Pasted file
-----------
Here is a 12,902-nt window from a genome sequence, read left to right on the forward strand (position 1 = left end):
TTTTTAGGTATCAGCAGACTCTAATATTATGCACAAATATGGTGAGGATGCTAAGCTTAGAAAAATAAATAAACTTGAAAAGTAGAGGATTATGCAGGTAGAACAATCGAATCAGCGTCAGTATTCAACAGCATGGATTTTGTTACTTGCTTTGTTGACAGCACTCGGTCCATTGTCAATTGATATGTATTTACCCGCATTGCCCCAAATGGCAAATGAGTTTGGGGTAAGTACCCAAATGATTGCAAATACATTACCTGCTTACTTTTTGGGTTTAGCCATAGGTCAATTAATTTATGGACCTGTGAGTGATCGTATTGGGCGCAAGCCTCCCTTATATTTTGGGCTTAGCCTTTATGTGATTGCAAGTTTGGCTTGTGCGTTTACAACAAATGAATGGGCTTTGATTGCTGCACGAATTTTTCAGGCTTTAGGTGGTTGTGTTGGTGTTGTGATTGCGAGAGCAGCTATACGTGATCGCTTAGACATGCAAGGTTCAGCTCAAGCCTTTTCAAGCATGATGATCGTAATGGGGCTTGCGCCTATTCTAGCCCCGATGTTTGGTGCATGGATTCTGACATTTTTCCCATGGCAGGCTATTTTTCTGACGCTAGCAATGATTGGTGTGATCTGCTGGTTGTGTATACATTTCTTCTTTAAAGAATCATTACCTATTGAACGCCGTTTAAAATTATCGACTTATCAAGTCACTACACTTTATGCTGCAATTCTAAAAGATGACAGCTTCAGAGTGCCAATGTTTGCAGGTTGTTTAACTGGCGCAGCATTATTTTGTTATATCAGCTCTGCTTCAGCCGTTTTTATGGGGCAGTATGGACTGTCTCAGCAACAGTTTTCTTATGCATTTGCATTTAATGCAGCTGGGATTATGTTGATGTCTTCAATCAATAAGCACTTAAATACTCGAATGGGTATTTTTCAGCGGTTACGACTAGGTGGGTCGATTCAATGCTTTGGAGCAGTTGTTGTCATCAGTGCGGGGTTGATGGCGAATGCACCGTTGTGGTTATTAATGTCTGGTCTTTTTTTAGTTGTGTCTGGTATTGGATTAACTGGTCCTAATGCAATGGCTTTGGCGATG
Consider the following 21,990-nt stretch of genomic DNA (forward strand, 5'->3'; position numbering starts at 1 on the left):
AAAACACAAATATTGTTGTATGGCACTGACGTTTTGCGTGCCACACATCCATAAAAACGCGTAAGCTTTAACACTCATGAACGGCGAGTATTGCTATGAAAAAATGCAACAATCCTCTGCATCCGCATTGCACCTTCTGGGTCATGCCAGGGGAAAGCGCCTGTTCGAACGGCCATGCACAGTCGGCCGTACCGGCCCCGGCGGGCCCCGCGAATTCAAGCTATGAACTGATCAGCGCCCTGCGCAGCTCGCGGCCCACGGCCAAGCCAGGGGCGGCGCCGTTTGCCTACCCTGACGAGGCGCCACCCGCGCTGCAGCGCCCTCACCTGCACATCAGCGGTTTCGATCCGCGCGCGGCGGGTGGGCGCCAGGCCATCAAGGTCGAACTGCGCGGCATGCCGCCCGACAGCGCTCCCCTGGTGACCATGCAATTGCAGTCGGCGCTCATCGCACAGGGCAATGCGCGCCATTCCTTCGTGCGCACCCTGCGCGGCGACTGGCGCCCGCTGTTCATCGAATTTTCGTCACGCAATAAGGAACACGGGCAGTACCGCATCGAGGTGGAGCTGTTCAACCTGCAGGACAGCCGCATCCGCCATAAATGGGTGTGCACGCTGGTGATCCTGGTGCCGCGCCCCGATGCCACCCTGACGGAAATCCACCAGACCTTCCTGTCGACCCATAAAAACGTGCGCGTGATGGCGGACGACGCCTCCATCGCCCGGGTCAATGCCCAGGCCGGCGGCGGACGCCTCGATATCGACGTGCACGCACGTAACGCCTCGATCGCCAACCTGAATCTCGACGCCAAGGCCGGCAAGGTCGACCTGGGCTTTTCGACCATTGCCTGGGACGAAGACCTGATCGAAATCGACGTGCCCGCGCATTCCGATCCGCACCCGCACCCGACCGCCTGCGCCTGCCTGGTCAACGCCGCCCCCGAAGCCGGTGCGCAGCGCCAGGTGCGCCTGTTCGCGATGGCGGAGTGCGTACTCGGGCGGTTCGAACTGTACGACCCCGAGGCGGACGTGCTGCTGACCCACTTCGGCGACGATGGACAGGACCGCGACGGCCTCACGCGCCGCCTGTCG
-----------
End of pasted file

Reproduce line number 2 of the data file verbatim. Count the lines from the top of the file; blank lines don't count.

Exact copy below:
TTTTTAGGTATCAGCAGACTCTAATATTATGCACAAATATGGTGAGGATGCTAAGCTTAGAAAAATAAATAAACTTGAAAAGTAGAGGATTATGCAGGTAGAACAATCGAATCAGCGTCAGTATTCAACAGCATGGATTTTGTTACTTGCTTTGTTGACAGCACTCGGTCCATTGTCAATTGATATGTATTTACCCGCATTGCCCCAAATGGCAAATGAGTTTGGGGTAAGTACCCAAATGATTGCAAATACATTACCTGCTTACTTTTTGGGTTTAGCCATAGGTCAATTAATTTATGGACCTGTGAGTGATCGTATTGGGCGCAAGCCTCCCTTATATTTTGGGCTTAGCCTTTATGTGATTGCAAGTTTGGCTTGTGCGTTTACAACAAATGAATGGGCTTTGATTGCTGCACGAATTTTTCAGGCTTTAGGTGGTTGTGTTGGTGTTGTGATTGCGAGAGCAGCTATACGTGATCGCTTAGACATGCAAGGTTCAGCTCAAGCCTTTTCAAGCATGATGATCGTAATGGGGCTTGCGCCTATTCTAGCCCCGATGTTTGGTGCATGGATTCTGACATTTTTCCCATGGCAGGCTATTTTTCTGACGCTAGCAATGATTGGTGTGATCTGCTGGTTGTGTATACATTTCTTCTTTAAAGAATCATTACCTATTGAACGCCGTTTAAAATTATCGACTTATCAAGTCACTACACTTTATGCTGCAATTCTAAAAGATGACAGCTTCAGAGTGCCAATGTTTGCAGGTTGTTTAACTGGCGCAGCATTATTTTGTTATATCAGCTCTGCTTCAGCCGTTTTTATGGGGCAGTATGGACTGTCTCAGCAACAGTTTTCTTATGCATTTGCATTTAATGCAGCTGGGATTATGTTGATGTCTTCAATCAATAAGCACTTAAATACTCGAATGGGTATTTTTCAGCGGTTACGACTAGGTGGGTCGATTCAATGCTTTGGAGCAGTTGTTGTCATCAGTGCGGGGTTGATGGCGAATGCACCGTTGTGGTTATTAATGTCTGGTCTTTTTTTAGTTGTGTCTGGTATTGGATTAACTGGTCCTAATGCAATGGCTTTGGCGATG